Building “surveys” on facebook

Facebook is a
platform that’s added values are mainly recognized and exploited by marketing
departments. Mechanisms
of market research, such as short polls and One-Question Surveys have always
been popular within marketing departments to build relationship between brand
and users.
These
modules are no substitute for market research with users of brand’s fan-sites
on facebook . Many
marketers, however, prefer the use of marketing-oriented marketing research
methods on facebook. An
understanding of the needs for “real” facebook-market research is only
slightly developed.

3. Facebook is confused with community  
Though online
research communities are a growing field in innovative research methods, there
are clear differences between them and facebook. Facebook
or a brand page on Facebook is not per se a research research community.
A
brand and fan page on Facebook can provide very good services for brand
building and communication of brand content
. They
are very well suited to increase brand loyalty or brand engagement. But
it is very difficult to achieve, that the user of a page do not only talk with
the brand but talk with each other. Even
those brands, which manage to do this, have only limited success in turning
this conversation into real relationship
However, there
are ways to get quick and easy information about users of facebook brand page. If
you agree to the following methodological issues and assumptions, a survey on facebook
is very useful:

- The target population is defines as people who have connected to a brand page by
the “Like”-button. All
results are only valid for this group and generalizations for brand users,
potential, etc. should be treated with caution.  
- In order to control the response there is just the number of completed
interviews. Since the population of the users is unknown in its structure, the
set of participants with regard to their structure cannot be compared with anything.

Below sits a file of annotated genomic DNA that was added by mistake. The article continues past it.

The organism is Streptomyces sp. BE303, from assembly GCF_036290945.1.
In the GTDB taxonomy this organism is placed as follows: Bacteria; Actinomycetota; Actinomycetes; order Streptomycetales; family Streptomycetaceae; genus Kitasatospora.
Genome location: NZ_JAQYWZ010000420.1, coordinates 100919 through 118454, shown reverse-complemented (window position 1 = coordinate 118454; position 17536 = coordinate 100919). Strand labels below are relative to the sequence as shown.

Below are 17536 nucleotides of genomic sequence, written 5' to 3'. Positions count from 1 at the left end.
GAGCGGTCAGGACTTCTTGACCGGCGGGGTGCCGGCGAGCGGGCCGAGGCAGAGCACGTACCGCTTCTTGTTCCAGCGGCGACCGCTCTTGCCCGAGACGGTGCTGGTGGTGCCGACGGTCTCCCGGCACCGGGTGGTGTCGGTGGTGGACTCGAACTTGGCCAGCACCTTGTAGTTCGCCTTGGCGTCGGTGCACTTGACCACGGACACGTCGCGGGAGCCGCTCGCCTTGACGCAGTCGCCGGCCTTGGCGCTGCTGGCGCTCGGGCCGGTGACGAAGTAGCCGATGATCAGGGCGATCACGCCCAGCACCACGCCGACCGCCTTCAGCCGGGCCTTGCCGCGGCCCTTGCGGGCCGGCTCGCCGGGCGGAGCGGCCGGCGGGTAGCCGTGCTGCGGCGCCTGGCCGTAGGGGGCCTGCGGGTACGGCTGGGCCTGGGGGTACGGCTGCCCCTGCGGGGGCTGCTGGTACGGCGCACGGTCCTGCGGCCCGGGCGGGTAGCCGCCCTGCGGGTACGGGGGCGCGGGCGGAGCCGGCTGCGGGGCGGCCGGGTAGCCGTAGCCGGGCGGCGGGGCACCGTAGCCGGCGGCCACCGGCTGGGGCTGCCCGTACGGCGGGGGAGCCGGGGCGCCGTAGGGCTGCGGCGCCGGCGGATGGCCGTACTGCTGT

There are many use
cases for such a research

- qualification
of existing “fans” in order to learn more about their structure,
- evaluating
and optimizing the Facebook pages,
- recruitment
of research participants for studies outside of facebook, e.g. online research
communities
- for sites
with high “fan-numbers” special surveys in target groups which are in
general very difficult to reach.

http://www.facebook.com/Lesetipp

For mein-lesetipp.de,
Germany’s leading facebook page dealing with books and reading,
we have developed a number of different facebook surveys in the past. 
From
our experience, above all you must ensure that the barriers for participation on
this surveys are as low as possible. It is true that establishing the look and
feel of the facebook environment is very important for users. But it is also
true, that the use of applications are barrier, at least because of privacy
reasons. Additionally, the use of apps on Facebook, as previously reported here, is below average.

In this research triangle
of DIY, Social Media and Community Research, new potential and opportunities
for market research occur. These issues are addressed at The Market Research Event in November 2011
in Orlando, Florida. It will be interesting, how our industry will talk about these
issues on that conference organized the IIR, USA.

About the author: Christian D??ssel is blogging about market research in German language here and here.